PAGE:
SC storm recovery intake centers open

Flooded streets in Cherry Grove

COLUMBIA, S.C. (WBTW) – The South Carolina Disaster Recovery Office (SCDRO) will open two fixed intake centers on November 1 to begin accepting individual applications for housing recovery related to the October 2015 storm. The storm brought unprecedented flooding and damage to 24 counties in South Carolina. On October 8 of this year, Hurricane Matthew swept the state, worsening the existing damage and devastating additional counties. More than half the state continues to battle the effects of these two major storms.

Applications related to the October 2015 storm will be accepted November 1, 2016 through April 30, 2017. The fixed intake centers are located at 318 E. Main Street in Kingstree and 725 Broad Street in Sumter. Each office will be open Monday through Friday from 8:30 a.m. to 7:00 p.m. and Saturday from 9:00 a.m. to 1:30 p.m.

SCDRO will open mobile intake centers on November 7. The mobile offices will change locations each day of the week. During the month of November, the mobile offices will alternate locations between the following counties or combined county areas: Bamberg, Berkeley, Calhoun, Clarendon, Charleston, Darlington-Florence, Dorchester, Georgetown, Greenville-Spartanburg, Horry, Kershaw-Lee, Marion, Newberry-Fairfield-Greenwood, and Orangeburg.
The first mobile offices will open in Clarendon, Charleston and Orangeburg counties. The mobile office sites will be announced on November 1. Each office will be open from 10:00 a.m. to 4:00 p.m. For the full mobile intake center schedule, citizens may visit the SCDRO website or call 1-844-330-1199 beginning November 1.

The goal is to serve as many citizens as possible. SCDRO intends to repair or replace approximately 1,500 homes affected by the October 2015 Storm. The program is designed to assist Low to Moderate income households and serve South Carolina’s most vulnerable population. The highest priority will be given to households with documented damage and homeowners who are 65 years old or older, persons with documented disabilities, or households with children five years old or younger. The October 2015 Storm Recovery program focuses on the repair or replacement of homes for the most at risk citizens that do not have the resources to repair or rebuild their homes.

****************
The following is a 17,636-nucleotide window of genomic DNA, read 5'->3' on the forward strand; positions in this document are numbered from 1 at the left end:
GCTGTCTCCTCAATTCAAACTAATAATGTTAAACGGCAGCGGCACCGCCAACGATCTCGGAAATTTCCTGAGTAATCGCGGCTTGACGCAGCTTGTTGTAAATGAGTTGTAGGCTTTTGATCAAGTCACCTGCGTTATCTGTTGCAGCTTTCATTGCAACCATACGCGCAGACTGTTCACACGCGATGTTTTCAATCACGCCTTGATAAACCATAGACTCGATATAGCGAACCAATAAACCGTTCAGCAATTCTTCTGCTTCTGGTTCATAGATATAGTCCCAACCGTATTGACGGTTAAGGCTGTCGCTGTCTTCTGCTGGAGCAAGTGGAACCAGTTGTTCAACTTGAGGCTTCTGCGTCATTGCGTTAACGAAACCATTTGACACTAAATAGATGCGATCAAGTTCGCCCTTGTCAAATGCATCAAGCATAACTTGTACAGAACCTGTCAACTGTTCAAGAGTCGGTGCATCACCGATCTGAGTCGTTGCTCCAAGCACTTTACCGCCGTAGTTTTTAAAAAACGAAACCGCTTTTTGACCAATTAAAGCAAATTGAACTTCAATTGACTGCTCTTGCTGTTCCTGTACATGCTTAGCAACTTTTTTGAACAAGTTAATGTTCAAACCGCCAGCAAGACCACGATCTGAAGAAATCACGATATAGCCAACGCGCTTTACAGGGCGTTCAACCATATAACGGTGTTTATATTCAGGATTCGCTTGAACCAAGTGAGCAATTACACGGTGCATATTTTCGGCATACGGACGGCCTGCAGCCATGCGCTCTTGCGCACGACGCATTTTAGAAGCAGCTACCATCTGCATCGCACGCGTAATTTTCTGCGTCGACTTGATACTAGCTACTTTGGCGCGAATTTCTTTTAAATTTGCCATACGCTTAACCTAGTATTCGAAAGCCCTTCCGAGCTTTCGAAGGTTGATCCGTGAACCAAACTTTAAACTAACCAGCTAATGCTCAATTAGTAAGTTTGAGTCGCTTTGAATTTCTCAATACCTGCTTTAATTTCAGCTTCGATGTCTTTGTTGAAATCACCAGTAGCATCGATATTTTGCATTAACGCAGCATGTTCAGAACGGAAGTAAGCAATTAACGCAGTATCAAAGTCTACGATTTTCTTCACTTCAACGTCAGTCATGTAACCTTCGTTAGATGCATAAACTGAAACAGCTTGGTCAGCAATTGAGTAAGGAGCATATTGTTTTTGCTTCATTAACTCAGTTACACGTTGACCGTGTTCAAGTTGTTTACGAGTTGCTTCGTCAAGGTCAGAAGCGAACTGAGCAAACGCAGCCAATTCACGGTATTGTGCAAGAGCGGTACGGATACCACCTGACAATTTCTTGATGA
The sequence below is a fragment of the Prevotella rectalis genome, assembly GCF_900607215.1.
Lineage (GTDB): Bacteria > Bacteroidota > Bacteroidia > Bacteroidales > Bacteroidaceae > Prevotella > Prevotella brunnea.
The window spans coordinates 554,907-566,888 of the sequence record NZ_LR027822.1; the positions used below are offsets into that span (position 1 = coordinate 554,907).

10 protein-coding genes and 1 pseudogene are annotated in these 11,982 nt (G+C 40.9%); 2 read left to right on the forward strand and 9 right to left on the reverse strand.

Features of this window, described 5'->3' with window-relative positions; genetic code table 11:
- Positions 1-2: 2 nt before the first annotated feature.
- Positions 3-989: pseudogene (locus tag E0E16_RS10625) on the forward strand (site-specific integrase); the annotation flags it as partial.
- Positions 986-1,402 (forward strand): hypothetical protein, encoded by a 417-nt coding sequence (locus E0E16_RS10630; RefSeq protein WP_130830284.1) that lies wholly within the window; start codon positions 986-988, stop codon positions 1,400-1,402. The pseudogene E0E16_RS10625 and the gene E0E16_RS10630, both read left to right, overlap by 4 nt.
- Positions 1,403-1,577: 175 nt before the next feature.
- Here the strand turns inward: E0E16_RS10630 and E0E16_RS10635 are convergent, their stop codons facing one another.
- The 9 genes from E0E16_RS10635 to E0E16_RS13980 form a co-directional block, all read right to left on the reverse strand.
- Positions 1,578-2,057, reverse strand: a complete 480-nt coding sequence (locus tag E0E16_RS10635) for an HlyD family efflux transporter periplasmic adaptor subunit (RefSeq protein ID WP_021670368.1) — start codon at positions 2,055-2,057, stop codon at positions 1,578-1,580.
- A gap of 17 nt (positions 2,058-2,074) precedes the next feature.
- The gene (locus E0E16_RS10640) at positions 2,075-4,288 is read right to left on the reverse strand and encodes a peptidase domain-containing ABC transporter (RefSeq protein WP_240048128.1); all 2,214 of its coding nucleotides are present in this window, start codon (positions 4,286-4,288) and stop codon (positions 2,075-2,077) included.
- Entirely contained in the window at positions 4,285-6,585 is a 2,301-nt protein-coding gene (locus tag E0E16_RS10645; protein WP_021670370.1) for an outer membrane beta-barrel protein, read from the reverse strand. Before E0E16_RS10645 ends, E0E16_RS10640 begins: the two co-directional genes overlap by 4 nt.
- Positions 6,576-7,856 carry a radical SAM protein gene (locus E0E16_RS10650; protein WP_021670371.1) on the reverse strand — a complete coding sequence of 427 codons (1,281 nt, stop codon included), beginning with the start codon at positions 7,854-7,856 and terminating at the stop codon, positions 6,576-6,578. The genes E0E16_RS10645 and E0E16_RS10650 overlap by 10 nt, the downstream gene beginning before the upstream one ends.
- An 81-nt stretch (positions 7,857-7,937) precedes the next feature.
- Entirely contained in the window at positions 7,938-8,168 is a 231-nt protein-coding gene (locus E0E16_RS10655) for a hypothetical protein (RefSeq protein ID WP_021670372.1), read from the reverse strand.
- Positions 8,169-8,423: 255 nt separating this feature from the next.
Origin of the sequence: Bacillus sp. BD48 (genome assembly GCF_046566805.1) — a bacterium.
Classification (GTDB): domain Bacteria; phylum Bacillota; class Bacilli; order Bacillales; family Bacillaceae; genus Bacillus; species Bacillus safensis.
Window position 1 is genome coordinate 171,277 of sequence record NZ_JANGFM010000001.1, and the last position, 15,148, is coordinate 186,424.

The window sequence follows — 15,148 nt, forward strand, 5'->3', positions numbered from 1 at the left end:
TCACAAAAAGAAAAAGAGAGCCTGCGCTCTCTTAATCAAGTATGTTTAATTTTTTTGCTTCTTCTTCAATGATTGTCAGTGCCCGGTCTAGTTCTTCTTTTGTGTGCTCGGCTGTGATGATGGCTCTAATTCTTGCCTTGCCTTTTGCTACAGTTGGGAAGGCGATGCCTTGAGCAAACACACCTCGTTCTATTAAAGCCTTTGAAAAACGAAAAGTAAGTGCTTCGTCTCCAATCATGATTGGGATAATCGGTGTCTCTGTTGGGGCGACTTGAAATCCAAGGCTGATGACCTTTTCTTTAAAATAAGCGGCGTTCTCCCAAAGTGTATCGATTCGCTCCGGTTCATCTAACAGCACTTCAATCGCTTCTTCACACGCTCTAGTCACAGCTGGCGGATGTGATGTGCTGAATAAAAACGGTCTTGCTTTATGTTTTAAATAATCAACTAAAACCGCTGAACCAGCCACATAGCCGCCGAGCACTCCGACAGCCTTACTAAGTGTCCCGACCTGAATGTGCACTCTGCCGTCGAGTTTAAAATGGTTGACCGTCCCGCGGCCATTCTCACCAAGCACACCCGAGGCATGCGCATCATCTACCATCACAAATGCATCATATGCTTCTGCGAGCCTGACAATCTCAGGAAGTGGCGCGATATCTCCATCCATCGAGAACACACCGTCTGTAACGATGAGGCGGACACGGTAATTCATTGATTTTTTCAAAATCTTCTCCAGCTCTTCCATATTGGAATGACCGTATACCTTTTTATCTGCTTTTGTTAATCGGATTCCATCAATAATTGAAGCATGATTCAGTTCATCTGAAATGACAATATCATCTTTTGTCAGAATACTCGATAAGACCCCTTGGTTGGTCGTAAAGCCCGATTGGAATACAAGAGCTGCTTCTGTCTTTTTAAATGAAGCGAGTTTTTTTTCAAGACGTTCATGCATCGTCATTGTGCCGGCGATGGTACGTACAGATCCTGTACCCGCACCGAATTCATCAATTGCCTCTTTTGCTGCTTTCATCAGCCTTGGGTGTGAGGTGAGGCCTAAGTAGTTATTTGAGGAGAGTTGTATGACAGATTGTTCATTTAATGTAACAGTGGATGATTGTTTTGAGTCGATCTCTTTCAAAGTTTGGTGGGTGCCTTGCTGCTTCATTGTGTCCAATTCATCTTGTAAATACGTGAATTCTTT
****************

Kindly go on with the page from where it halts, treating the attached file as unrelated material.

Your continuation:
If a citizen was working with Hearts and Hands Disaster Recovery and provided them personal information, SCDRO will contact that citizen directly. Citizens applying for assistance should prepare by collecting the correct documents before visiting the intake center. Finding the required documents can be difficult after a devastating event. The SCDRO has a list of acceptable documents on their website.

Housing repairs will meet construction standards, but upgrades will not be possible. SCDRO will provide citizens with safe, sanitary and secure homes. Citizens may be eligible for housing repair and reconstruction assistance. Any previous funds for home repair received such as homeowner’s insurance, FEMA or local charities, will be subtracted from the total. Households served by this program are required to accept a three year forgivable lien.

South Carolina received funding for the intake centers and housing recovery from a congressionally approved grant administered through the Department of Housing and Urban Development. The $96 million Community Development Block Grant-Disaster Recovery is dedicated to 22 of the 24 presidentially declared counties affected by the October 2015 storm. The program does not apply to residents of Richland and Lexington County or the City of Columbia, as these jurisdictions received separate grant money. The 22 counties served by the program include Bamberg, Berkeley, Calhoun, Charleston, Clarendon, Colleton, Darlington, Dorchester, Fairfield, Florence, Georgetown, Greenville, Greenwood, Horry, Kershaw, Lee, Marion, Newberry, Orangeburg, Spartanburg, Sumter, and Williamsburg counties.

SCDRO also has $1 million set aside to help rental property landlords repair their properties. However, the program is limited to a maximum of two properties per landlord and up to $25,000 per property. Following the repairs, the properties will have a five-year lien. The landlord must rent the properties to persons with low to moderate income in a HUD program during this time.

For more information, please visit the SCDRO website,, which will be available on November 1, 2016.

—The information above is from a submitted press release.